Static equilibrium is covered in this lecture, achieved only when the net external force AND net external torque on an object are both zero. A ladder leaning against the wall is analyzed to determine the minimum angle it can make with the floor without sliding. Professor Lewin continues with the topic by discussing how to locate the center of mass of a rigid body. The center of mass always lines up below the point of suspenson such that the net torque is zero. He concludes by discussing the stability of a ropewalker, improved by lowering her center of mass below the rope.
In this lecture Processor Lewin introduces elasticity and Young's modulus. The fractional length deformation of a material (the strain) depends on the force per unit area (the stress). The stress vs. strain dependence is described conceptually, then explored empirically. The speed of sound in a material depends on the stiffness and density of the material; from this follows the fundamental frequency at which a rod resonates. Professor Lewin cocludes with a demo in which a 2kg block is suspended from one string, and an identical string is suspended from the block. Professor Lewin pulls on the lower string. Which string will break first, the upper one or the lower one? The lower string will break first if the force is impulsive (a quick jerk) because it will elongate faster than the upper string. If we pull slowly the upper string will break first as its tension will then always exceed that of the lower string.
Concepts covered in this lecture include gases and incompressible liquids, Pascal's Principle, hydrostatic and barometric pressure. Professor Lewins concludes with a discussion of overpressure in our lungs. The lung capacity, our ability to overcome hydrostatic pressure, is measured with a manometer. This is related to how deep snorkeling works, and why scuba-divers use pressurized air tanks. Professor Lewin demonstrates that by blowing on a manometer, or by sucking on it, we can raise or lower a column of water by about 1 meter (0.1 atmosphere). So why then was he able to suck fluid up a straw of several meters long?
Concepts covered in this lecture include hydrostatics, Archimedes' Principle, fluid dynamics, and Bernoulli's Equation. The buoyant foce of air on a ballon is discussed, and then Professor Lewin demonstrates how a balloon and a pendulum behave in accelerated, closed containers. The lecture ends with some non-intuitive demos shoiing how ping pong balls behave in air streams.
This lecture reviews selected concepts previously covered in lectures 16 through 24: one-dimensional collisions, simple harmonic oscillation (SHO) of a suspended rod, conservation laws for a satellite s orbit, the Doppler shift, and pure role.
The simple harmonic oscillations (SHO) of suspended solid bodies are related to their geometry. The torsional pendulum oscillates in the horizontal plane; the SHO does NOT depend on the small angle approximation. In this lecture Professor Lewin discusses the SHO equation of motion for a rigid body pendulum, for a liquid sloshing in a U-shaped tube, and for a torsional pendulum.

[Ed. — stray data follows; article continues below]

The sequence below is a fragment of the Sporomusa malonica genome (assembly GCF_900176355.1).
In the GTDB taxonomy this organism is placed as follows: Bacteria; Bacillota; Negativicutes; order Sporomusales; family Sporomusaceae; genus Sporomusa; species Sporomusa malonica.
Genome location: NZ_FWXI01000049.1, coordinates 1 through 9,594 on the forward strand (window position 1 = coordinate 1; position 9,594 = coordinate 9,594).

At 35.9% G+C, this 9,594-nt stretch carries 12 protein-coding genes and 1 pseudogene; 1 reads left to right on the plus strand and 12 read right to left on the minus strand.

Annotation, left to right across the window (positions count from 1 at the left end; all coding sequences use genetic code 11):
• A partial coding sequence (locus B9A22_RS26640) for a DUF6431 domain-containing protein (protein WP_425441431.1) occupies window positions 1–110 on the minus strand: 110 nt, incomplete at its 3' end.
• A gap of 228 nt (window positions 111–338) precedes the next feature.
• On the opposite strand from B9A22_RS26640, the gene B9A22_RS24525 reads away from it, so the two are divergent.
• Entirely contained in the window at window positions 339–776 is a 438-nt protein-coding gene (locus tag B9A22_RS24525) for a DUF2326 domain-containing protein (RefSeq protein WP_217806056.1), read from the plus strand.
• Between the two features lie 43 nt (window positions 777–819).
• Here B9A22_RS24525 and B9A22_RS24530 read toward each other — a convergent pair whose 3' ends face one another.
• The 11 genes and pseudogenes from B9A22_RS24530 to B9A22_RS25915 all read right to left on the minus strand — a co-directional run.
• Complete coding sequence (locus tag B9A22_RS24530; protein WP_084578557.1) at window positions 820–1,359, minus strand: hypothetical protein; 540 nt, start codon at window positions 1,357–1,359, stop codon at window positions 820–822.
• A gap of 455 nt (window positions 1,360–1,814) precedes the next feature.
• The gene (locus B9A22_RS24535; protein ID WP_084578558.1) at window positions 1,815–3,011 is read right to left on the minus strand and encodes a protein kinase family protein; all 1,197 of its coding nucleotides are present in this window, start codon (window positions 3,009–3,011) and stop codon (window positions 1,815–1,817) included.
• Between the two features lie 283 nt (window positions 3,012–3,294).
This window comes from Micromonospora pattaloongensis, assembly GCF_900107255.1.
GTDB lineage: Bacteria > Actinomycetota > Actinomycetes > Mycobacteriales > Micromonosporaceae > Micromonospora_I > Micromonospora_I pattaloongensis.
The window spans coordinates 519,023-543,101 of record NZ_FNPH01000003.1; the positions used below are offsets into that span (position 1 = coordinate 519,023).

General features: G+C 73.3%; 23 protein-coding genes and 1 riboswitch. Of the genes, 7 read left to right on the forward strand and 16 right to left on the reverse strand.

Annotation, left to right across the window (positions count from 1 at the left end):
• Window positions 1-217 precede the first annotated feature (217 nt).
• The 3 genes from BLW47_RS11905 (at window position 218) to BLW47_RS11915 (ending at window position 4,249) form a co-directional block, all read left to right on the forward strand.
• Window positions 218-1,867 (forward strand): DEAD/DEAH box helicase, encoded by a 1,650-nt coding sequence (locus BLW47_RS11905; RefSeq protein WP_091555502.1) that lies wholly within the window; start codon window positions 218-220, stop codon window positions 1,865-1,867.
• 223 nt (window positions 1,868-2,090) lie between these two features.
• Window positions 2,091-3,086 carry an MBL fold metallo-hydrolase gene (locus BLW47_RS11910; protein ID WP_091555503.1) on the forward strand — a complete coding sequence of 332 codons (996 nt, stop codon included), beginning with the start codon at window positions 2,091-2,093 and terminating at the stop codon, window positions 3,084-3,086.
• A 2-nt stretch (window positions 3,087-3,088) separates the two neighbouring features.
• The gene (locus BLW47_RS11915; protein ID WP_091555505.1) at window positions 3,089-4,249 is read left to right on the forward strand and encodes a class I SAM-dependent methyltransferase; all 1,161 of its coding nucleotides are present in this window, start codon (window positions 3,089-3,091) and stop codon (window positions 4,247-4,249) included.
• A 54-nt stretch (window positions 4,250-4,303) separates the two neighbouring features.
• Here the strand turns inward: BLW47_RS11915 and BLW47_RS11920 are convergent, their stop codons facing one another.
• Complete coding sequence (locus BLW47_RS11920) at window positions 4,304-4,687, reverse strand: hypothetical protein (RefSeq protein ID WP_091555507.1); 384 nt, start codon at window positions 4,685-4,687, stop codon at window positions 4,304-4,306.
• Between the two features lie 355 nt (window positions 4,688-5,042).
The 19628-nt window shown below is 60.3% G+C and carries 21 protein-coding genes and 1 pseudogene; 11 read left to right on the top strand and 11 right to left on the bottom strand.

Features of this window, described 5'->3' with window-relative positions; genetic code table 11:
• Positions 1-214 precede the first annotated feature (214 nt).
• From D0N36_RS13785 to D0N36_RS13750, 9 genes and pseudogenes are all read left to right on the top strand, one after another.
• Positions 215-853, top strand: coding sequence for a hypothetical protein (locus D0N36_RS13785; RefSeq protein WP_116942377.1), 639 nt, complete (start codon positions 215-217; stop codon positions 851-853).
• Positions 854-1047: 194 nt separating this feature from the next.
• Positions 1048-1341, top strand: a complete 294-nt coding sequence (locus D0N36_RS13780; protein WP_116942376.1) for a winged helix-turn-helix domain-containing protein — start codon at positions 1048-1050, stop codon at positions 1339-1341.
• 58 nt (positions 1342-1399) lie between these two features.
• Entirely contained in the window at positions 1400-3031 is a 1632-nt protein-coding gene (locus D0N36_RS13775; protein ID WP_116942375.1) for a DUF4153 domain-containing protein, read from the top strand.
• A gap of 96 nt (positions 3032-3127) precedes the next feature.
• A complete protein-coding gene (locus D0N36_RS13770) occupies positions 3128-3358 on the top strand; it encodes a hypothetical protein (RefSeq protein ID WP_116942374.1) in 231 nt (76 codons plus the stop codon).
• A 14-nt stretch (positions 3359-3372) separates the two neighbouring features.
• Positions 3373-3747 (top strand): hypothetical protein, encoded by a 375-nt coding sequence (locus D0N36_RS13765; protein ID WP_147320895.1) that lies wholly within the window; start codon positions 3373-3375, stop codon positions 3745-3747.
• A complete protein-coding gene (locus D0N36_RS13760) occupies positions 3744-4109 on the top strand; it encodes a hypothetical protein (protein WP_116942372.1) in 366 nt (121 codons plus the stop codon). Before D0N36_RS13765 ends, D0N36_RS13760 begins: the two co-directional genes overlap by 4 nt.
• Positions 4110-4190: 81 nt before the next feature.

Systems consisting of pendulums and springs can freely oscillate at their natural frequencies (also called normal modes). When we expose a system to a wide spectrum of frequencies, the response will be very large at the normal mode frequencies (resonances) of that system. Examples include musical instruments (standing waves on violin strings and pressure waves in wind instruments), and torsional standing waves on a bridge driven by strong winds.
Heat, conductivity, and thermal expansion are the discussed in this lecture. Both linear thermal expansion, leading to a need for expansion joints in railroad rails on hot days, and cubical thermal expansion, as occurs in a mercury thermometer, are covered in detail. The lectures ends with a focus on the cubical thermal expansion of water: the density of ice is about 8% lower than water, so ice cubes and icebergs float.
The ideal-gas law is introduced, and the rate of momentum transfer from the gas molecules to the vessel walls is related to pressure. The concepts of phase diagrams and phase transitions are also introduced, and they are explored with fire extinguishers, boiling water, and cooled balloons filled with air. The ideal-gas law holds (approximately) when you have only gas; it doesn't hold whenever there is any liquid present. Professor Lewin uses a demo of water boiling at room temperature but low pressure.
This lecture is devoted to discussion of the wonderful Quantum world. Classical Mechanics, in spite of all of its impressive predictive power, fails to explain many microscopic behaviors. This led to the development of Quantum Mechanics, where electrons orbit nuclei in discrete energy levels, light can behave as a particle, and particles behave as waves. The location of microscopic particles can only be expressed in terms of probabilities. Heisenberg's uncertainty principle is discussed and demonstrated.
In this closing lecture, Professor Lewin talks about some of the highlights from his early days at MIT. It began with balloon flights at very high altitude to make observations of the stars in X-rays. This led to discoveries of X-ray flaring events and a periodic X-ray source (GX 1+4). In the seventies and eighties he made important contributions to our understanding of X-ray bursts (thermo-nuclear fusion episodes on neutron stars).